army v navy 
Saturday 4th May 2024


100 Years Of The Inter Service Rugby Championship Concludes With Service Women’s Rugby Twickenham Stadium Debut.

In 2020 the Royal Navy Women and Army Women will run out from the West stand on to the hallowed Twickenham turf for the first time in history.

Army and Royal Navy Women look out from tunnel at Twickenham Stadium

100 Years Of The Inter Service Rugby Championship Concludes With Service Women’s Rugby Twickenham Stadium Debut. 

In 2020 the Royal Navy Women and Army Women will run out from the West stand on to the hallowed Twickenham turf for the first time in history. Since the first Women’s Inter Services match in 2003, the goal of playing at Twickenham Stadium has been held by many of the pioneers of the Service Women's game.

1920 was a very special year for Service rugby. With the end of the Great War the newly formed Royal Air Force Rugby Union joined with the Royal Navy and the Army to compete in the first Inter Service Rugby Championship.  Both the matches involving the Royal Air Force were played at The Queen’s Club, London, but the Army v Navy match (which had been played at the restricted capacity Queen’s Club  since 1907) made its move to a new venue, one that would be hosting its first ever Service rugby match: Twickenham Stadium. Who knew then that it would later become known as the Home of England Rugby. The Men's annual Army v Navy match has taken place at Twickenham Stadium every year since 1920, with the exception only of the World War II years.

Fast forward 100 years from that monumental move, and we see Twickenham Stadium playing host to the 2020 Army v Navy Match; a match that brings the curtain down on a centenary of Inter Service Rugby.  In past years the Women’s Army v Navy match has been played at locations different to the Men's matches; often at Kneller Hall (a pitch adjacent to Twickenham stadium) and last year at HMS Excellent in Portsmouth. But in 2020, 100 years since the Men's match moved there, the Royal Navy Women and Army Women will also play at Twickenham Stadium, and just as with the Men's match in 1920, it is the Army v Navy rivalry that will take centre stage at what is now a very different Twickenham Stadium.

The Royal Navy Women and Army Women will be realising something that is a dream for so many rugby players of all ages and abilities; the chance to walk out into the glorious Twickenham ground, with its exhilarating atmosphere and unparalleled rugby spirit. The two sides will be following in the footsteps of Maxine Edwards when she led her England side out to play the first Women’s International held at Twickenham Stadium, in 2003.  Her comments before that first game remain true today and will no doubt be shared by many of the Army and Navy players: “Just as everyone in football always wanted to play at Wembley, so everyone in rugby wants to play at Twickenham.  It is awesome to think we are playing there.”

Those thoughts are likely to be mirrored by Royal Navy player Susan Badger who was brought up with football, playing for England Colleges, before the switch to rugby.  And yes, Twickenham has replaced Wembley as her field of dreams.  “Every day in my Naval role I work with sailors who are recovering from injury, and I know that having a goal is essential to the success of that process.  It is the same for me with rugby and for all of the Royal Navy squad.  So many have worked so hard to grow the women's game in the Royal Navy for over twenty years and now finally to have the opportunity to play at Twickenham is just fantastic.”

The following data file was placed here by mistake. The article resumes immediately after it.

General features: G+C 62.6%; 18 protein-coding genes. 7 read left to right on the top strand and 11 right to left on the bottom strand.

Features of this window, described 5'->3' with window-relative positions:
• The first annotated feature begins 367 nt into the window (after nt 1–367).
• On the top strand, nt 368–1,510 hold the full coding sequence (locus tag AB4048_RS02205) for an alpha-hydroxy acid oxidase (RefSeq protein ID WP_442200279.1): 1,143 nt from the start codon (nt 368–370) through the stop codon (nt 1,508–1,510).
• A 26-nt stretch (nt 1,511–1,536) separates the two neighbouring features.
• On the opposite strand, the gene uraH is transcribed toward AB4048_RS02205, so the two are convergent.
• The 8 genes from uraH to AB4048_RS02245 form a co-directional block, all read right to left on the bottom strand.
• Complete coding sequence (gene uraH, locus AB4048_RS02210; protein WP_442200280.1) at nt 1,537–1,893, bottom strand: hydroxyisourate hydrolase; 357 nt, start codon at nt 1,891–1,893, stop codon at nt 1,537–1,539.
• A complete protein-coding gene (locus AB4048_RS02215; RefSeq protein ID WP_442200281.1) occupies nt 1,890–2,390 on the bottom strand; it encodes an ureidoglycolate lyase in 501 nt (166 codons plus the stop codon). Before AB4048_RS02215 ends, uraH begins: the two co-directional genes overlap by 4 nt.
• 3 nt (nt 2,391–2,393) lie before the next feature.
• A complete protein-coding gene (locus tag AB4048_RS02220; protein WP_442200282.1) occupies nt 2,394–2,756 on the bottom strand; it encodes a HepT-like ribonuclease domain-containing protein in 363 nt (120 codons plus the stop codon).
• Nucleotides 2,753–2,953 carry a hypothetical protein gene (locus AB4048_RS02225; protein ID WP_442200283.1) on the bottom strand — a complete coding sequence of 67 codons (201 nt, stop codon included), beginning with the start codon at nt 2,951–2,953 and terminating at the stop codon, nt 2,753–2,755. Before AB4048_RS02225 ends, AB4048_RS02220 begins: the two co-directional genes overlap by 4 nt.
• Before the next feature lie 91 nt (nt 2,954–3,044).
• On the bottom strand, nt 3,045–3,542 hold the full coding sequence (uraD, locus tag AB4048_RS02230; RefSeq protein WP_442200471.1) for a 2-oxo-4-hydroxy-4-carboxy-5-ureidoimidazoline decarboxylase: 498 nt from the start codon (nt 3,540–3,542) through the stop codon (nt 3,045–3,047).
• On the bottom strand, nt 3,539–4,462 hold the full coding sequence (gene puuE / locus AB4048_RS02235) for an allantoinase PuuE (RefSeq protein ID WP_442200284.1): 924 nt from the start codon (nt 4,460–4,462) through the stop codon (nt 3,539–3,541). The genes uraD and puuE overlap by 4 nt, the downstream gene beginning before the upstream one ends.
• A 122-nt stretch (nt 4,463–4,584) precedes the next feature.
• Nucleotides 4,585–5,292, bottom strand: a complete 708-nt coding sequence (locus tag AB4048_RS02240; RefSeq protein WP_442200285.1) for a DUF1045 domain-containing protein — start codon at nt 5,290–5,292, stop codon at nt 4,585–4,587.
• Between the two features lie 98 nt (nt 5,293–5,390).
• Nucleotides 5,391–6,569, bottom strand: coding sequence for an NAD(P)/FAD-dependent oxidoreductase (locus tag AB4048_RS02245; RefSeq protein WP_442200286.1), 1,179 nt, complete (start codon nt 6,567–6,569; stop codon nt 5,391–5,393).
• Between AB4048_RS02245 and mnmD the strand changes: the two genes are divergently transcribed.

Susan's thoughts are echoed by the Army’s (Ireland International) Sarah Mimnagh.  “Playing international rugby is amazingly special, but to be able to represent my Service at Twickenham Stadium as well really is a unique and humbling opportunity. Wearing the Army red has always filled me with immense pride. It is going to be a great day.”

A great day indeed and for the Army Women, the goal will be to regain the Inter Service title (currently held by the Royal Air Force).  For the Royal Navy Women they know that they asked some difficult questions of the Army team last year without quite getting the victory they wanted.  Will the occasion lift their performance further still?  Perhaps for both sides the encouraging words of Maxine Edwards, shared before the test against France 16 years ago, will hold true: “I’ll tell the girls to savour the occasion but, to remember the day, we have to win well.”

Event Details:
Army v Navy
Date: Saturday 2nd May 2020
Venue: Twickenham Stadium
Men KO: 2:00PM
Women KO: 4:30PM

Tickets on sale 13th January 2020. 
One ticket provides access to both the Men’s & Women’s matches.
Adult: £35 category 1 | £30 category 2 | £25 category 3
Concessions: £20
Family packages from £50

The Army v Navy Match is sponsored by Babcock International Group, the UK's leading engineering support services organisation.

Proceeds from the match go to the Army Rugby Union Trust, registered charity no. 1149105 and the Royal Navy Rugby Union, registered charity no. 1165153.

Images:  Army Navy Match © Alligin Photography



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